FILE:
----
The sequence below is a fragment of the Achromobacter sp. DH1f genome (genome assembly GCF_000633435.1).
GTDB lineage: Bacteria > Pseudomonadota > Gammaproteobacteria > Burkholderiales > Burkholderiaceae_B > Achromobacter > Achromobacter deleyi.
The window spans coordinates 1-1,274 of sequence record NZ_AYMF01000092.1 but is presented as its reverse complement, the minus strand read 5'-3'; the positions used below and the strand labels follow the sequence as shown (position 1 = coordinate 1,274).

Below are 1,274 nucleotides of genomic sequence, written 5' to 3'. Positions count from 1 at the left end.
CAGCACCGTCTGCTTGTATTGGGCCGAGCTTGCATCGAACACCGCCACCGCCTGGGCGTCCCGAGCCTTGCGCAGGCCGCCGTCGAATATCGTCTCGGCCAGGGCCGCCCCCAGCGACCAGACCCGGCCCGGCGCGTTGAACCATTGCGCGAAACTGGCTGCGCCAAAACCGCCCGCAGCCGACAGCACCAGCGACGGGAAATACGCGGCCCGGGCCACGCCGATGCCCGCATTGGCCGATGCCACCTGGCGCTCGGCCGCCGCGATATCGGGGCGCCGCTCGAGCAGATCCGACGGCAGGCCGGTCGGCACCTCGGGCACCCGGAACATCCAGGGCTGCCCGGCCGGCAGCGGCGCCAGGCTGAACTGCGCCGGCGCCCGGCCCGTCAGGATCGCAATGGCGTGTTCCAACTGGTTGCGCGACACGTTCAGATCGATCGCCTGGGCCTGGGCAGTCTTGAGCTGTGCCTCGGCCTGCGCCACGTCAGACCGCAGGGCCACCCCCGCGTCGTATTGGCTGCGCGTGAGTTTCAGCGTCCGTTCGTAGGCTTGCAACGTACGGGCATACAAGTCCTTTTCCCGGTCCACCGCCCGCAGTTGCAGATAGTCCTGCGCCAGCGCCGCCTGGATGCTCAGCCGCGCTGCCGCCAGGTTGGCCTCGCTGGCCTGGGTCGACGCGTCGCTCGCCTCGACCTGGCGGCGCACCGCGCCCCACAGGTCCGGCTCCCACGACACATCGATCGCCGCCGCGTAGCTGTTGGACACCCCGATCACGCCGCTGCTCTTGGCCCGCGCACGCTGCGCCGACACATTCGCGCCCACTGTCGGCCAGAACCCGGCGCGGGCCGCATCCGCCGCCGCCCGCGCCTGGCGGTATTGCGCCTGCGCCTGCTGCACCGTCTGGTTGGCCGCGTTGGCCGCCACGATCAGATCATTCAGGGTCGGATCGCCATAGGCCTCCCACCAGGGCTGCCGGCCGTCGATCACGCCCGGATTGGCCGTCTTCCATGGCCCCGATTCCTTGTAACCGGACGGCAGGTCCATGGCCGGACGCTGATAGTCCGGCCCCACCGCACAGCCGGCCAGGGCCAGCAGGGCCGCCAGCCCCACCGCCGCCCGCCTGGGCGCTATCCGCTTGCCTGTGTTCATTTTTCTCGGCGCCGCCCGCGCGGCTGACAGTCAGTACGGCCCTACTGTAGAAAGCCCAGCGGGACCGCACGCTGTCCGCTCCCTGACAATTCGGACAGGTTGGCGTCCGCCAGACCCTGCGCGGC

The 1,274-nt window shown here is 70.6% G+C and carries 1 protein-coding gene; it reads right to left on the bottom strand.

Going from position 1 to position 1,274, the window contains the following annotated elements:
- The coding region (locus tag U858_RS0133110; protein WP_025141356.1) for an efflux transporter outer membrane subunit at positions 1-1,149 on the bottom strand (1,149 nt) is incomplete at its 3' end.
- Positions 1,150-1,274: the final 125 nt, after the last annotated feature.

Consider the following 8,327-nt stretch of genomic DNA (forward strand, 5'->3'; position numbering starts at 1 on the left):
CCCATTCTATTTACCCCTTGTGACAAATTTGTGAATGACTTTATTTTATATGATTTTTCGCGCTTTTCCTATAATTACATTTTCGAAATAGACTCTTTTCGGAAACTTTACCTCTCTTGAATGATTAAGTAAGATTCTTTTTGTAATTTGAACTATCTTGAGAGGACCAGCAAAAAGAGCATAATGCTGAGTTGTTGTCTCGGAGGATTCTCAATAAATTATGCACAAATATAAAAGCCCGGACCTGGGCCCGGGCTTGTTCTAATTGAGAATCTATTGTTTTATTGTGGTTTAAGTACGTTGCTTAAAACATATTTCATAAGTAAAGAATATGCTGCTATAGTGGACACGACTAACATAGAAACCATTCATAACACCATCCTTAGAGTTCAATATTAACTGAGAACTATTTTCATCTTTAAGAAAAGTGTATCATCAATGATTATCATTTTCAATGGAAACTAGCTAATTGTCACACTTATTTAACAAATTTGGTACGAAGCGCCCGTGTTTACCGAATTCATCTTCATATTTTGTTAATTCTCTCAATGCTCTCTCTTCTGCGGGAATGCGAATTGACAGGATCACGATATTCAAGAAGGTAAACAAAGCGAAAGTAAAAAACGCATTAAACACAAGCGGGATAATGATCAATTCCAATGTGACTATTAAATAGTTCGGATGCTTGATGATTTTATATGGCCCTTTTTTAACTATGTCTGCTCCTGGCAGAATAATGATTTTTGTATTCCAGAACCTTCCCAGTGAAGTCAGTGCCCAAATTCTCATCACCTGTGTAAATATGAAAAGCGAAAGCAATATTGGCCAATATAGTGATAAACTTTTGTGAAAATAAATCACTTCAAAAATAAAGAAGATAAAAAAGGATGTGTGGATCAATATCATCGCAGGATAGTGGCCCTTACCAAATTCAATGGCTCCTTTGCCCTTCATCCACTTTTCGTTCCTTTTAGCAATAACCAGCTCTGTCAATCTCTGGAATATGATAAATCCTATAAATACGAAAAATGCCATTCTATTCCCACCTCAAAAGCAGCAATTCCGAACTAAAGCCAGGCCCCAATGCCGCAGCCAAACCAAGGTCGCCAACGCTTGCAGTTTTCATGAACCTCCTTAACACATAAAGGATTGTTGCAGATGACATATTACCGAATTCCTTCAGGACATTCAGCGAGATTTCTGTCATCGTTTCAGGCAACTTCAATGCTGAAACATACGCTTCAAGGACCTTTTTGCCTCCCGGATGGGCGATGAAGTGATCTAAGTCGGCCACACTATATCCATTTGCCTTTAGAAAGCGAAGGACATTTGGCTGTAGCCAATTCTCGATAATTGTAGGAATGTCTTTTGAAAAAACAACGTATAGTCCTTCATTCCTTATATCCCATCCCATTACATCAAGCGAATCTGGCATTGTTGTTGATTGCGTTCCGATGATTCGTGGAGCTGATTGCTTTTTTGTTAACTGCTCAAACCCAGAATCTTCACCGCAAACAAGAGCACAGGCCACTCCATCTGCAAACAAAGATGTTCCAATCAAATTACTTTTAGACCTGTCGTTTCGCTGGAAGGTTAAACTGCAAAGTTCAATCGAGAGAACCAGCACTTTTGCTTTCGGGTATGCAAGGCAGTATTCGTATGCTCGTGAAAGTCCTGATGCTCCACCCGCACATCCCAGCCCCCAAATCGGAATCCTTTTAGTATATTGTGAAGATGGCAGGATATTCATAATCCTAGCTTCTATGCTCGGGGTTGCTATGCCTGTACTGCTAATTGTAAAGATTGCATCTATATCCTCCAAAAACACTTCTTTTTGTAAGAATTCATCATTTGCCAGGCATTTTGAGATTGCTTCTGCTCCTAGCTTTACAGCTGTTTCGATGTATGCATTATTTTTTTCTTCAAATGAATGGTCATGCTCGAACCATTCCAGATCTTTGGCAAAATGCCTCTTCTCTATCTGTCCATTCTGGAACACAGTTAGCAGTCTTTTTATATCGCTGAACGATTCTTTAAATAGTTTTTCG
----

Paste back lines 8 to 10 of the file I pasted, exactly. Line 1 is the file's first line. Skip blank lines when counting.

- The coding region (locus tag U858_RS0133110; protein WP_025141356.1) for an efflux transporter outer membrane subunit at positions 1-1,149 on the bottom strand (1,149 nt) is incomplete at its 3' end.
- Positions 1,150-1,274: the final 125 nt, after the last annotated feature.

Consider the following 8,327-nt stretch of genomic DNA (forward strand, 5'->3'; position numbering starts at 1 on the left):